Up close and personal education for girls

Wednesday 20 April, 2016

Junior school students

There’s a phrase you’ll hear teachers often use at Pymble: “Some of the time, but not all of the time”. So what exactly does it mean, and how does it relate to your daughter’s education?

It’s a shorthand way of expressing the way Pymble uses the tools of the educational trade – such as classrooms, teaching methods and technology – to create optimum learning experiences tailored to every girl. A classroom can be used as a flexible learning environment, for instance. Technology is useful in many learning experiences, but not always or only.

Personalised learning was first espoused in our College vision and then in our far-reaching Towards 2020 strategy. In a nutshell, it takes the idea of an education tailored to girls and brings together complex factors to deliver a personally focused, experience-rich learning adventure for each individual student.

A vital factor of personalised learning is the quality of teaching thought and pedagogical practice. Each year, Pymble invests heavily in professional development, a program for teachers that includes lecturers from Harvard University and Yale University in the United States. Talk to other schools, and you’ll hear that PD sessions are often wasted with dry, endless droning about policy. At Pymble, our teachers are inspired to be impassioned and inquisitive learners about their profession in order to have the skills and insight to know, guide and challenge each girl.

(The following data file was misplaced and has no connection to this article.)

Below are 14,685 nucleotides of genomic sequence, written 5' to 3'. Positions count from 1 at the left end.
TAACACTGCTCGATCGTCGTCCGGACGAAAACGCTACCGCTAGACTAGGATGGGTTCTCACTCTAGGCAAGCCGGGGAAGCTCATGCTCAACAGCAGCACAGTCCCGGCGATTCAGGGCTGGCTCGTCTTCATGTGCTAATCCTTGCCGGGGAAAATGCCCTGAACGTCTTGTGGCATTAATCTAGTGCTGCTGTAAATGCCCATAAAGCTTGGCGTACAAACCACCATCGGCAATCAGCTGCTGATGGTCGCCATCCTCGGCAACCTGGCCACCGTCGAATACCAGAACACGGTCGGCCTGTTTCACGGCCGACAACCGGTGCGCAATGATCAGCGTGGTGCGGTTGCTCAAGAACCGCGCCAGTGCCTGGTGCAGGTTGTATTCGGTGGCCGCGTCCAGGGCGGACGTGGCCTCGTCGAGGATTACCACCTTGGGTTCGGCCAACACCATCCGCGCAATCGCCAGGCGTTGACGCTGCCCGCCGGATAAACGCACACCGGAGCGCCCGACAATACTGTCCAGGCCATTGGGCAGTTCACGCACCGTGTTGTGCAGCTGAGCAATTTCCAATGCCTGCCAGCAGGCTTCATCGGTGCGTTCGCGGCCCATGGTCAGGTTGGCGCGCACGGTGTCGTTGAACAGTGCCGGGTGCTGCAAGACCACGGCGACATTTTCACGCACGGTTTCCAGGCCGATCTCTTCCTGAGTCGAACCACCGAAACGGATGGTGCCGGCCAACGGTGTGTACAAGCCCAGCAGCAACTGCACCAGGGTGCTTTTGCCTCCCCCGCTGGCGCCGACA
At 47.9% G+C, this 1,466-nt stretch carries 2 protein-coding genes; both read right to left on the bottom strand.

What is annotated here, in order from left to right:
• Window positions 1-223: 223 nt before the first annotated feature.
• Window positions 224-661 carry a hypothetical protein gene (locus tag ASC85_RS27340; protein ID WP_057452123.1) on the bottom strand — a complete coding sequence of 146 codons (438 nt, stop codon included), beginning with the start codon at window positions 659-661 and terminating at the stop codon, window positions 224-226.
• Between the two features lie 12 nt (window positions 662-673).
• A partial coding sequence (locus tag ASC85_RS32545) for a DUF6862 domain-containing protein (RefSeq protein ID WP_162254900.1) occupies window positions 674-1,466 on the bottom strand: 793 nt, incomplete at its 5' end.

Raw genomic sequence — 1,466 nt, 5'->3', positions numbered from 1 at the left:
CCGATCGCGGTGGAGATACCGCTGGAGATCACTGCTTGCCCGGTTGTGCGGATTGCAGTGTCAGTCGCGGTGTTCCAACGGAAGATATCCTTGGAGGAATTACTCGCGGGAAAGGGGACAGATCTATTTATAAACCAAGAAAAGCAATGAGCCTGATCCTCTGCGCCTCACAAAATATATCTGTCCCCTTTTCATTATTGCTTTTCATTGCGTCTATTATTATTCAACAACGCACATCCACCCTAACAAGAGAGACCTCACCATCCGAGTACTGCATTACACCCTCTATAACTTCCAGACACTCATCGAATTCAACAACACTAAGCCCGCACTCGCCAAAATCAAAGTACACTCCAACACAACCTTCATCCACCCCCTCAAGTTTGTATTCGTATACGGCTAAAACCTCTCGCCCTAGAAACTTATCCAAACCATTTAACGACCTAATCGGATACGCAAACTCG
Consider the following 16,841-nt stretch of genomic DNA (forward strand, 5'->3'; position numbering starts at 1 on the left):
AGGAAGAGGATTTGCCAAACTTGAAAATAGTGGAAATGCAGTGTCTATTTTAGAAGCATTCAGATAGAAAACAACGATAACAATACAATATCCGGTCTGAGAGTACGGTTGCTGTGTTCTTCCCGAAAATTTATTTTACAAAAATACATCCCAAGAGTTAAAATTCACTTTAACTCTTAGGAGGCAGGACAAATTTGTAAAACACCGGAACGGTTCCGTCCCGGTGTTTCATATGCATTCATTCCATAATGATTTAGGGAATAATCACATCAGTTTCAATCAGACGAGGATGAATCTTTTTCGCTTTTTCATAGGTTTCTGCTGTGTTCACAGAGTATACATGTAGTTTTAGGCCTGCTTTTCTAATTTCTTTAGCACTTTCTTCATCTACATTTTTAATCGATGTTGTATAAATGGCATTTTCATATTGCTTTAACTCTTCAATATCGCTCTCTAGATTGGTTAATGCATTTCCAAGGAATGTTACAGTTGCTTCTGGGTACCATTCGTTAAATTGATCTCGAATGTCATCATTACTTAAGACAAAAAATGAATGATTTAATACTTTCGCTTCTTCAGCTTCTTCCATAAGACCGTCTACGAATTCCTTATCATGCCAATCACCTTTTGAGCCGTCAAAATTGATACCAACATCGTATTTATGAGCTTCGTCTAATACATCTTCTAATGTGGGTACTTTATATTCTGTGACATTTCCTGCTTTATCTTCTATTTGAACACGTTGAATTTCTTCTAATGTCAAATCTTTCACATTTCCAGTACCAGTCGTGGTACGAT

Another key component to effective learning is relevancy of lessons, which has been proven to be especially pertinent to girls. US researchers Jacobs, Kuriloff, Andrus and Cox analysed 2000 stories from girls about their best learning experiences. They reported in Reaching Girls:

“Girls liked lessons that were clear, relevant to their lives, and provided opportunities for collaboration. They were engaged by activities that were hands-on and multimodal and included discussions and elements of creativity and the creative arts. Lessons that provided out-of-class experiences also stood out to participants.”

It makes sense that engaging lessons lead to engaged learners, and that’s why teaching practice at Pymble focuses so strongly on intentionally designed learning opportunities. Engagement isn’t accidental. It’s crafted.

But there’s still one more aspect to learning at Pymble, and that’s the vital importance of positive relationships. We know from research and our practice that our girls learn best when they feel secure and supported through their relationships with their parents, their teachers and their peers. Our Wellbeing framework brings this important element to the fore across every year level in the College.

Pymble is undeniably a beautiful school, with outstanding facilities and exceptional grounds. Our integrated use of technology is very strong. We are leading Australian schools in transforming outdated chalk-and-talk classrooms into rich learning environments.

Bear in mind that all of these physical aspects – however beautiful or brilliant – are merely tools used some of the time, but not all of the time for our greater goal: delivering world-class learning at Pymble.